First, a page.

House of Pride transfers four properties to city

 

DOVER — House of Pride, a housing and counseling program for men, has been a fixture in the Dover community since 1989.

Now, the organization hopes to start a new chapter after transferring four of its properties to the city.

The transfers were approved at a special council meeting last month.

The deal to transfer some properties to the city of Dover will put the House of Pride on a more solid financial footing, executive director Marion Lott said. (Delaware State News/Arshon Howard)

The deal to transfer some properties to the city of Dover will put the House of Pride on a more solid financial footing, executive director Marion Lott said. (Delaware State News/Arshon Howard)

The properties are located at 105, 106, 110 and 115 S. New St. Two of the parcels have structures on them (105 and 115) and the other two are vacant lots.

“It’s a great opportunity for us and we’re seizing the moment,” said Marion Lott, executive director of House of Pride.

The two houses, one that serves as the main office for House of Pride at 105 S. New St., and the other an apartment building with four units at 115 S. New St., have an assessed value of about $237,000.

As part of the deal, vacant lots at 106 and 110 S. New St. will be donated to the city. The vacant lots come with liens of more than $59,000, said Ann Marie Townshend, the city’s director of planning and community development.

In exchange for the donation, liens on the properties will be forgiven.

Mr. Lott said the transaction will help reduce the non-profit organization’s overall debt.

“This is a community-based organization,” he said. “But in 2013 it was $300,000 dollars in debt. We’re in the process of reducing the debt, as that will help us operate better without a financial burden.

“Some of the money will go directly to the bank. That will help reduce our loan,” he said.

“We can reconstruct it, which will help put us in the position where our mortgage can be reconstructed at a much lower rate,” Mr. Lott added.

He said last year they wouldn’t have even thought about selling the properties.

“I don’t want people to think we were forced by the city to sell the properties,” Mr. Lott said. “It was what was best for us. Everything just came at the right time.

“The direction that we’re moving in, in conjunction with what the city is doing, fits in with what we need to do. We were able to capitalize on it.”

The sales won’t be completed until everyone living in those buildings is moved out.

Ms. Townshend said they have about 60 days to do so.

Mr. Lott said they are currently in the process of relocating everyone so the transfer of the properties won’t displace any members of House of Pride.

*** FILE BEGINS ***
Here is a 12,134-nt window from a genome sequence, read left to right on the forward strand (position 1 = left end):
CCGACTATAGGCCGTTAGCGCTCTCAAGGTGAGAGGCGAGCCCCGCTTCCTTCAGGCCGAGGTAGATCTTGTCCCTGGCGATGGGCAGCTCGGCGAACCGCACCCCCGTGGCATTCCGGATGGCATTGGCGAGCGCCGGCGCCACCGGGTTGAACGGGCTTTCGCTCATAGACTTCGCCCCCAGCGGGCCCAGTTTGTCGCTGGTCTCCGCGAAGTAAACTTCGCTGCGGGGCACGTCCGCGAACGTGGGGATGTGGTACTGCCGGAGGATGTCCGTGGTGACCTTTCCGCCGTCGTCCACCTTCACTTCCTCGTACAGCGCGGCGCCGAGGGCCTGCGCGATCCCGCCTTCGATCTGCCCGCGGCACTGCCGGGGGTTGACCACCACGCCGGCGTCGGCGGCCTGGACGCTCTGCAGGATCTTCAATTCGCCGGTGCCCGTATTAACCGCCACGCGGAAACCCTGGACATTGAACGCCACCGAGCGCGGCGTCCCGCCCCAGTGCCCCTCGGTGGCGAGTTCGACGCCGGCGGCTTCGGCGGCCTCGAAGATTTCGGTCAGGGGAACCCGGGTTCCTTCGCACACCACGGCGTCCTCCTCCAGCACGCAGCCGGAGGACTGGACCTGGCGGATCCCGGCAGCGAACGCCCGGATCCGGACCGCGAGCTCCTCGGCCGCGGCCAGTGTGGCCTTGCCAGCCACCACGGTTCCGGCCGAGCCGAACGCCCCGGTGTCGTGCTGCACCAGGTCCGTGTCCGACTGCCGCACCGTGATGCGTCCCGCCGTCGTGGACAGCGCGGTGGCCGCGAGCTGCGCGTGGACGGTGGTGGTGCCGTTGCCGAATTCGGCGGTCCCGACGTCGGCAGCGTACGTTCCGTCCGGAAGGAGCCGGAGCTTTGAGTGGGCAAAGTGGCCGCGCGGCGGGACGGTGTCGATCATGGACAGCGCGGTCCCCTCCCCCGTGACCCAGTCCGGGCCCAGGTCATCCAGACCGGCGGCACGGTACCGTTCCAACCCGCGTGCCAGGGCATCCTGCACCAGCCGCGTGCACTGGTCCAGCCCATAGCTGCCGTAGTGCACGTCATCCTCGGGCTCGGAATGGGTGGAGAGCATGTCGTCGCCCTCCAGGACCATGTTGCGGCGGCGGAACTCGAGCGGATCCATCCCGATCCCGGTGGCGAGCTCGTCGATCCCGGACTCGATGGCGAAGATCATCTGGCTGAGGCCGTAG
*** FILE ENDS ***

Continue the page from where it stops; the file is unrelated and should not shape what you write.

“The building that we’re giving up houses five people,” Mr. Lott said. “We’ve already found a place for two of the individuals and if push comes to shove we have places where we can house the others so no one is displaced by the sale.”

Mr. Lott said House of Pride plans to use the funds to renovate other properties.

“We have other properties that we can fix up,” he said. “That will help us a lot. This gives us the needed cash flow to complete other renovations. That’s the direction that we’re moving in.”

The city plans to do the same, as well. City council, during a Sept. 14 special council meeting, unanimously approved the demolition of the properties at 105 S. New St. and 115 S. New St.

“Those properties have a lot of structural damage,” Ms. Townshend said. “It’s best for us to demolish those properties, which will help us with our Restoring Central Dover plan.”

The Restoring Central Dover Initiative is led by NCALL with a steering committee made up of stakeholders throughout the community.

The plan represents the community’s vision for vitality in the downtown area, which includes economic development, increasing homeownership, and keeping neighborhoods safe.

Mr. Lott said he’s fine with the city’s decisions moving forward.

“The governor and the city have put a lot of money into restoring downtown,” he said. “This area has been saturated with opportunity.”

City Councilman Roy Sudler Jr. believes the situation is unfortunate.

“He worked so hard to provide a drug and alcohol addiction-treatment center for those people in need,” Councilman Sudler said.

“I think it’s unfortunate for the community. We need programs like that to help people that are struggling with those types of problems.”

But he hopes the city will use the properties to spearhead a program to help the homeless.

“I would like for the city to put the properties to good use,” Councilman Sudler said. “I would like to see a homeless program that helps these people in need.

“They can maybe fix up the homes and allow these people to stay there up to a certain point until they get back on their feet. I think we should utilize those properties.”

Mr. Lott said the nonprofit organization plans to continue to serve the community.

“The city will put these properties to good use,” he said.

“It will help redevelop downtown, but we are still going to serve the underprivileged and assist our community where we can. ”

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